Tuesday, May 18, 2010

The God Engines

Novella by John Scalzi

It was time to whip the god.
Easily the best opening line on either this year's Nebula or Hugo ballot.

This novella is John Scalzi's first attempt at Fantasy and it's definitely a success. I prefer this to his science fiction books, and rather than "high fantasy", The God Engines is what Scalzi calls "dark fantasy". It's a horror/fantasy hybrid set mostly on a spaceship. Which I suspect is much more to my liking.

Captain Tephe commands the Righteous, a Ship of the Line in the space fleet of a galactic empire level theocracy. The title of the novella is meant literally: rather than some kind of Phlebotinum, the ships and their FTL capability are powered by the enslaved gods of conquered civilizations.

The story opens with the god engine of the Righteous acting up. After disciplining it, they are called back home and assigned a high priority, top-secret mission. This is where the focus moves away from the fantasy worldbuilding to the simmering menace beneath pretty much everything, eventually progressing to all-out horror. The return to the ship after being assigned the mission marks the boundary between mediocre story with an interesting setting and can't-put-it-down, finish-in-one-night horror story with some points to make about trust in your superiors and blind faith in general.

I don't want to reveal specifics, but there are several major world-shifting revelations, all of which are foreshadowed but still surprising. As the whole tone of the story would lead you to believe, the ending is not a happy one. But it is amazing. The last chapter is what makes the story for me and in that sense, despite the length, this novella lives up to Edgar Allen Poe's definition of a short story in that it is all about one big effect (and that I, at least, read this is one sitting, albeit a long one).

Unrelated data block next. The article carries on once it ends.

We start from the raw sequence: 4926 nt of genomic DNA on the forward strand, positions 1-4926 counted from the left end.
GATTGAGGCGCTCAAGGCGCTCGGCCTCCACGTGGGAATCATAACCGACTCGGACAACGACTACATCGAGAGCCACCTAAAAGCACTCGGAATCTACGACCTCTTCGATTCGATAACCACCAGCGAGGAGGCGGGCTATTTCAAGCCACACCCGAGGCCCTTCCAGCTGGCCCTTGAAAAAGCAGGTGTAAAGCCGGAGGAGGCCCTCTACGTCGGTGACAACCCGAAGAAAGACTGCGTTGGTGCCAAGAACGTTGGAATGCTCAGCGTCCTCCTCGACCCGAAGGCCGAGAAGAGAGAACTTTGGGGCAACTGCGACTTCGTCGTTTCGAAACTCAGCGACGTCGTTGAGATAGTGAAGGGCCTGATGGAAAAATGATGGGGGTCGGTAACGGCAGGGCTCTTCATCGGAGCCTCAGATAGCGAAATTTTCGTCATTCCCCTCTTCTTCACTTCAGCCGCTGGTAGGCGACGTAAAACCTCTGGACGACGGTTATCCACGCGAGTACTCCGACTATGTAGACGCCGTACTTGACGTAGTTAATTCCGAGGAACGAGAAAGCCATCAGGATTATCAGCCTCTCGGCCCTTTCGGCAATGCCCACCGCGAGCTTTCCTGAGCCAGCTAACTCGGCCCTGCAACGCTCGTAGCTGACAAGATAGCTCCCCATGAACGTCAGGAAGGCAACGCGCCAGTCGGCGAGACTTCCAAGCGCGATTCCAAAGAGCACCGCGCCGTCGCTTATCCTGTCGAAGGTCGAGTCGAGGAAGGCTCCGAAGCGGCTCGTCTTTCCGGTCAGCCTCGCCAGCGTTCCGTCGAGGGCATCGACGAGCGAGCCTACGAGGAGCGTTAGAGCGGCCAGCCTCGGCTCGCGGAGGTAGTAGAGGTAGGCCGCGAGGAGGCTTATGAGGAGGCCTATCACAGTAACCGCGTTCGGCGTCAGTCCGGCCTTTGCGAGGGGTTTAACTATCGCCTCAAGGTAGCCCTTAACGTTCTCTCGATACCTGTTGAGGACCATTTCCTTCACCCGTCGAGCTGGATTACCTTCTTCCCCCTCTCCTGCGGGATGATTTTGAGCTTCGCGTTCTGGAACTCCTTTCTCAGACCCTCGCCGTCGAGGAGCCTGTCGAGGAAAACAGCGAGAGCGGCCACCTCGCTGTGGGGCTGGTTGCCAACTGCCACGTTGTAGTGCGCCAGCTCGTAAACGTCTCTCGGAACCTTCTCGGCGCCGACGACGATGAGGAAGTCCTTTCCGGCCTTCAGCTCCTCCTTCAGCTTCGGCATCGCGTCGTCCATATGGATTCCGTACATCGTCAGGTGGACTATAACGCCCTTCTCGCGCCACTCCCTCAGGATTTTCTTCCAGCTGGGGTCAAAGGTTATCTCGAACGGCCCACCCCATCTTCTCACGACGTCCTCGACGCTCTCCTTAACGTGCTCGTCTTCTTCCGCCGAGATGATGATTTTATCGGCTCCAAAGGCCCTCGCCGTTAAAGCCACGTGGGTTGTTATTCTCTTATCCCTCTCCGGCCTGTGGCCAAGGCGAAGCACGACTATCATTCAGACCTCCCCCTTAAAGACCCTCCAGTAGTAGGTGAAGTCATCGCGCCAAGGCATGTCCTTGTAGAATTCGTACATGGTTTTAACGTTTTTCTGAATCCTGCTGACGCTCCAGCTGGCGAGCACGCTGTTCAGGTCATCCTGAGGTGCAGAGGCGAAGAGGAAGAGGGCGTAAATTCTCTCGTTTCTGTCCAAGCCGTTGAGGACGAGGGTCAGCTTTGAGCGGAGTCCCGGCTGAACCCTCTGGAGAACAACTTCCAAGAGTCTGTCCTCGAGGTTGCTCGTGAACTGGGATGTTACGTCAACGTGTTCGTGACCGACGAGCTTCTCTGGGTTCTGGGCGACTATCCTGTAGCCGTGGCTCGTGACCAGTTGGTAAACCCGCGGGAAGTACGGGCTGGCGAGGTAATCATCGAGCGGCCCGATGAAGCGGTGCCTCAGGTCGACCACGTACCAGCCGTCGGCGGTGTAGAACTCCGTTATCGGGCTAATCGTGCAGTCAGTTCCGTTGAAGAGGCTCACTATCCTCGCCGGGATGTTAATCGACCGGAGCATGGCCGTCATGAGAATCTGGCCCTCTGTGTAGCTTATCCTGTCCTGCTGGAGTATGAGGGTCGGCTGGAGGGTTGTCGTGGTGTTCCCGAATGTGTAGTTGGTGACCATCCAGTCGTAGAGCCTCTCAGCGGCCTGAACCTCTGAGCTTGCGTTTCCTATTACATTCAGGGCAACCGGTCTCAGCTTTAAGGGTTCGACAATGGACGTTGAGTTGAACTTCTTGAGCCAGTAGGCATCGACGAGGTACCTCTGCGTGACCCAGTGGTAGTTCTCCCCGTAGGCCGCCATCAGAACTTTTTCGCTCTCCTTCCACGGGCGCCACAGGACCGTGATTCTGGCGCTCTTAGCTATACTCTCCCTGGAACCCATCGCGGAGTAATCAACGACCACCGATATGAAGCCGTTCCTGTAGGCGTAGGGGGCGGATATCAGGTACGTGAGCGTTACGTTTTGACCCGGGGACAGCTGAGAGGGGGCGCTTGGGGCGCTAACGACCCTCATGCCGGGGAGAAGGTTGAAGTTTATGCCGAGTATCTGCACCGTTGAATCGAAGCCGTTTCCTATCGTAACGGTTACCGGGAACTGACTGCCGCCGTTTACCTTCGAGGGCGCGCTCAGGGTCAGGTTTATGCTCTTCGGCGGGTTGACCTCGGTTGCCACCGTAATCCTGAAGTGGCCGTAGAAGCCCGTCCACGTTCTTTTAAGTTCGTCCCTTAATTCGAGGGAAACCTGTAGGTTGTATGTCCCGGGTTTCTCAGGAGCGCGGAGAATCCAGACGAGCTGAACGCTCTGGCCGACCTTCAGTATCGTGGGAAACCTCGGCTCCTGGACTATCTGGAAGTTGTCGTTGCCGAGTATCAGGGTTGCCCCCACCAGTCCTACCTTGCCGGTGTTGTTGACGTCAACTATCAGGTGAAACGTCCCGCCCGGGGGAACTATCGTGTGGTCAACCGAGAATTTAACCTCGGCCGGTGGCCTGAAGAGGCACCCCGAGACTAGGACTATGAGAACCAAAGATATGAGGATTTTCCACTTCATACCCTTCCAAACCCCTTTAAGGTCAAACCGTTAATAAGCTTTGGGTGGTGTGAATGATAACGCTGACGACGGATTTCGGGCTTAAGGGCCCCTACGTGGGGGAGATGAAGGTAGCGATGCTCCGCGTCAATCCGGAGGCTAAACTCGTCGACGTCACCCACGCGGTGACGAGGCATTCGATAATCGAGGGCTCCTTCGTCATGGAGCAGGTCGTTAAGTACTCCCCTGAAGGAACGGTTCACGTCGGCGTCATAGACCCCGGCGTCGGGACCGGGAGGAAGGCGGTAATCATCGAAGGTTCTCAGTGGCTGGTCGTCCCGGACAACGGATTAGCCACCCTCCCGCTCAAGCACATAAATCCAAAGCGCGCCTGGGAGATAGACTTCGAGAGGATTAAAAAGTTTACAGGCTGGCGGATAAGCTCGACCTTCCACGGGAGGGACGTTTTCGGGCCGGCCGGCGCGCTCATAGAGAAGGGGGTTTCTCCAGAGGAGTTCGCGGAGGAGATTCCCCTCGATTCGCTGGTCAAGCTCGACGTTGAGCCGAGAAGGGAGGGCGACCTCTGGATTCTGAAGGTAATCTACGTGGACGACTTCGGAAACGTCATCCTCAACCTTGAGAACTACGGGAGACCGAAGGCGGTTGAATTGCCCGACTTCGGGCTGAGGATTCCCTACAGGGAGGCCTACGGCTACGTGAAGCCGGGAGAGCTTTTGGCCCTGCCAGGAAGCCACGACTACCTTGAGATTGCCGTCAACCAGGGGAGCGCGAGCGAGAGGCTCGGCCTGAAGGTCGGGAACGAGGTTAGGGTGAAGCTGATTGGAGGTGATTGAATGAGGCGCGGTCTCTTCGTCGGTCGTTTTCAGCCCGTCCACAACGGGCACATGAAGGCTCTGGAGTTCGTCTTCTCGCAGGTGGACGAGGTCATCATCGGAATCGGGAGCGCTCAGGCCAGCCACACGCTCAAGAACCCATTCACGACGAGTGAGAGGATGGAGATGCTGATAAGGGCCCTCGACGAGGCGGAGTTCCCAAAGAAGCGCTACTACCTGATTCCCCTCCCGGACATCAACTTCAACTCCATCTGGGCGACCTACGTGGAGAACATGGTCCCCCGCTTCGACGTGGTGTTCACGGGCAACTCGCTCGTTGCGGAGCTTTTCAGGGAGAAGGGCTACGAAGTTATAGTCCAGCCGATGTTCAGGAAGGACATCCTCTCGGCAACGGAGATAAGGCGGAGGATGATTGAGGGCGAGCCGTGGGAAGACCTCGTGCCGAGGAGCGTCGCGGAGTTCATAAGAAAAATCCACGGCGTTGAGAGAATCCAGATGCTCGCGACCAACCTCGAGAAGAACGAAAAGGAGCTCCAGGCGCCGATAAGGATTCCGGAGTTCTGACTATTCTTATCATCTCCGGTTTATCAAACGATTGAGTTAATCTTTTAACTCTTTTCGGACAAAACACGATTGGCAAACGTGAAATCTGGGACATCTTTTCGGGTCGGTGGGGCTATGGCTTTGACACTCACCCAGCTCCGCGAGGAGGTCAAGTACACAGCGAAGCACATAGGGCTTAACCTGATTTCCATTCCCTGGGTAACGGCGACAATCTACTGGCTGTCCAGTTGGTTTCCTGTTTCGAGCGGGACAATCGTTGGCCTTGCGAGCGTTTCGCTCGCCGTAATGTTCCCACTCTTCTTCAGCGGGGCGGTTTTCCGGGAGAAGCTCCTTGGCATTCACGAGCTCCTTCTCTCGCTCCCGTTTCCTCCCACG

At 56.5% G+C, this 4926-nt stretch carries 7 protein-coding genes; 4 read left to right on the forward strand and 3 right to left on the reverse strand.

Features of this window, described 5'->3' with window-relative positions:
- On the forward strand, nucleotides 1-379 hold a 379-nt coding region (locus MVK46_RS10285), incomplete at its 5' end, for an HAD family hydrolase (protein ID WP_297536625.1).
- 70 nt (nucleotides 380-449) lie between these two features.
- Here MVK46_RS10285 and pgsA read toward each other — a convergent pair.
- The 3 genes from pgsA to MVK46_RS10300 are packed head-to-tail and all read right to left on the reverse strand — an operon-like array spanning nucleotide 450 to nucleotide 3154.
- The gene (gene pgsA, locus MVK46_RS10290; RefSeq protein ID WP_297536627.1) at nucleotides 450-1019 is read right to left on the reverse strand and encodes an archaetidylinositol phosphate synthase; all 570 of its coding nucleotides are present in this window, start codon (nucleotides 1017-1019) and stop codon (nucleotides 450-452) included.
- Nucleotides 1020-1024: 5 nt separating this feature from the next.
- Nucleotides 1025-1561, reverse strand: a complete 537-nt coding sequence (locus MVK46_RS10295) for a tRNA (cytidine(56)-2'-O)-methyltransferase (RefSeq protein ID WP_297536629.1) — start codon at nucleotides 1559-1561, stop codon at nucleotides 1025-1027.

That said, surprise and revelation aren't everything, the tone still creates a nice horror effect and The God Engines is equally enjoyable on a second reading.

The theme is really one of the folly of blind faith and how, even still, people cannot let go of it. Definitely some material worth thinking about once you know the whole story of how the world works.

I've seen some criticism of the characterization and perhaps the secondary characters are underdeveloped, but not to the detriment of the story and not any more than is justified given the short length. Tephe and his obnoxious priest rival are quite well drawn, to the point where captain Tephe takes a course of action towards the end of the story that never would have occurred to me, and I find it completely believable for his character. A flat character would have me blaming the author for manipulating things for the sake of plot, but this feels natural.

A note on the physical book: I really like everything about it. The dust jacket art, the page design, the paper and especially the four pieces of internal artwork. Scattered through the book there are four full-page illustrations of key scenes. They are well drawn and look good in the book, they just fit in well. The scenes chosen are good ones to illustrate and three of four are in the first half, where illustration aids in the worldbuilding. I think they are a nice touch and between all these factors, this book has convinced me to buy more things from Subterranean Press in the future.

While I was apprehensive for the first half of the novella, given some clunky dialogue and far too much exposition, things were interesting enough to keep me reading. The later half more than made up for the weakness of the beginning. The menacing sealed-evil-in-a-can feeling of the Righteous's god justified the blurb on the back comparing this to Lovecraft and was impressive in itself. The conclusion went on to top my expectations. 4.5 out of 5 and my favorite for the Nebula novella category.

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